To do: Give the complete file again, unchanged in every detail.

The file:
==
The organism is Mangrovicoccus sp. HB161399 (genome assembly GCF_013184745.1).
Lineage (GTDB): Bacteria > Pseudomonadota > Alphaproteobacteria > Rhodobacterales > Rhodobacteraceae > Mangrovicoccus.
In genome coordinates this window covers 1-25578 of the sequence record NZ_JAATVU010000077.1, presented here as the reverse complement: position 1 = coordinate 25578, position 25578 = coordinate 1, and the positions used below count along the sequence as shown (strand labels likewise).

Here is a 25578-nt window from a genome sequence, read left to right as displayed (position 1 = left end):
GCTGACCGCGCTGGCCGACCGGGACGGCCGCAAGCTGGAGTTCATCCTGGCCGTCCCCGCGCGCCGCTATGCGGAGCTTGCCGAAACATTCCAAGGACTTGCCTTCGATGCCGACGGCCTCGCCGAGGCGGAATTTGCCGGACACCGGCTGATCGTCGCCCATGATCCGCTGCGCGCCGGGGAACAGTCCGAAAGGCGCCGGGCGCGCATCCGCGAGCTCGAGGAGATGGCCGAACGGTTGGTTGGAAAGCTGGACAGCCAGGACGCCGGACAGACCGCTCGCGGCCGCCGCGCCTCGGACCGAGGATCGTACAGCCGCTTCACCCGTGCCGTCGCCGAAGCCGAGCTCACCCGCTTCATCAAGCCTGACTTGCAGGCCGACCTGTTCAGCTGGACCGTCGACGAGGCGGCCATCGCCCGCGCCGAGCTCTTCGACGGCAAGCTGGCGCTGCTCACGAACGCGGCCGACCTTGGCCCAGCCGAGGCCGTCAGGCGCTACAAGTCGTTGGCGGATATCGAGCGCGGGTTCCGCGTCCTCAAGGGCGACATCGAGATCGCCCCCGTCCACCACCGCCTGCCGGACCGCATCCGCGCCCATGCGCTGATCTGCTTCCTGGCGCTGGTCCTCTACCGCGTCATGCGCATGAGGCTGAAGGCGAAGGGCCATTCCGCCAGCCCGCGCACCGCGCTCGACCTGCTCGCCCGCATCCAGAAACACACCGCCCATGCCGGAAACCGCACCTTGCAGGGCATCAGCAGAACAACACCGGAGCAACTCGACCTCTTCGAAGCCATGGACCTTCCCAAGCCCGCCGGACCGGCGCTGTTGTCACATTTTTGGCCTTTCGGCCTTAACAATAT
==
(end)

The organism is Mangrovicoccus sp. HB161399 (genome assembly GCF_013184745.1).
Lineage (GTDB): Bacteria > Pseudomonadota > Alphaproteobacteria > Rhodobacterales > Rhodobacteraceae > Mangrovicoccus.
In genome coordinates this window covers 1-25578 of the sequence record NZ_JAATVU010000077.1, presented here as the reverse complement: position 1 = coordinate 25578, position 25578 = coordinate 1, and the positions used below count along the sequence as shown (strand labels likewise).

Here is a 25578-nt window from a genome sequence, read left to right as displayed (position 1 = left end):
GCTGACCGCGCTGGCCGACCGGGACGGCCGCAAGCTGGAGTTCATCCTGGCCGTCCCCGCGCGCCGCTATGCGGAGCTTGCCGAAACATTCCAAGGACTTGCCTTCGATGCCGACGGCCTCGCCGAGGCGGAATTTGCCGGACACCGGCTGATCGTCGCCCATGATCCGCTGCGCGCCGGGGAACAGTCCGAAAGGCGCCGGGCGCGCATCCGCGAGCTCGAGGAGATGGCCGAACGGTTGGTTGGAAAGCTGGACAGCCAGGACGCCGGACAGACCGCTCGCGGCCGCCGCGCCTCGGACCGAGGATCGTACAGCCGCTTCACCCGTGCCGTCGCCGAAGCCGAGCTCACCCGCTTCATCAAGCCTGACTTGCAGGCCGACCTGTTCAGCTGGACCGTCGACGAGGCGGCCATCGCCCGCGCCGAGCTCTTCGACGGCAAGCTGGCGCTGCTCACGAACGCGGCCGACCTTGGCCCAGCCGAGGCCGTCAGGCGCTACAAGTCGTTGGCGGATATCGAGCGCGGGTTCCGCGTCCTCAAGGGCGACATCGAGATCGCCCCCGTCCACCACCGCCTGCCGGACCGCATCCGCGCCCATGCGCTGATCTGCTTCCTGGCGCTGGTCCTCTACCGCGTCATGCGCATGAGGCTGAAGGCGAAGGGCCATTCCGCCAGCCCGCGCACCGCGCTCGACCTGCTCGCCCGCATCCAGAAACACACCGCCCATGCCGGAAACCGCACCTTGCAGGGCATCAGCAGAACAACACCGGAGCAACTCGACCTCTTCGAAGCCATGGACCTTCCCAAGCCCGCCGGACCGGCGCTGTTGTCACATTTTTGGCCTTTCGGCCTTAACAATAT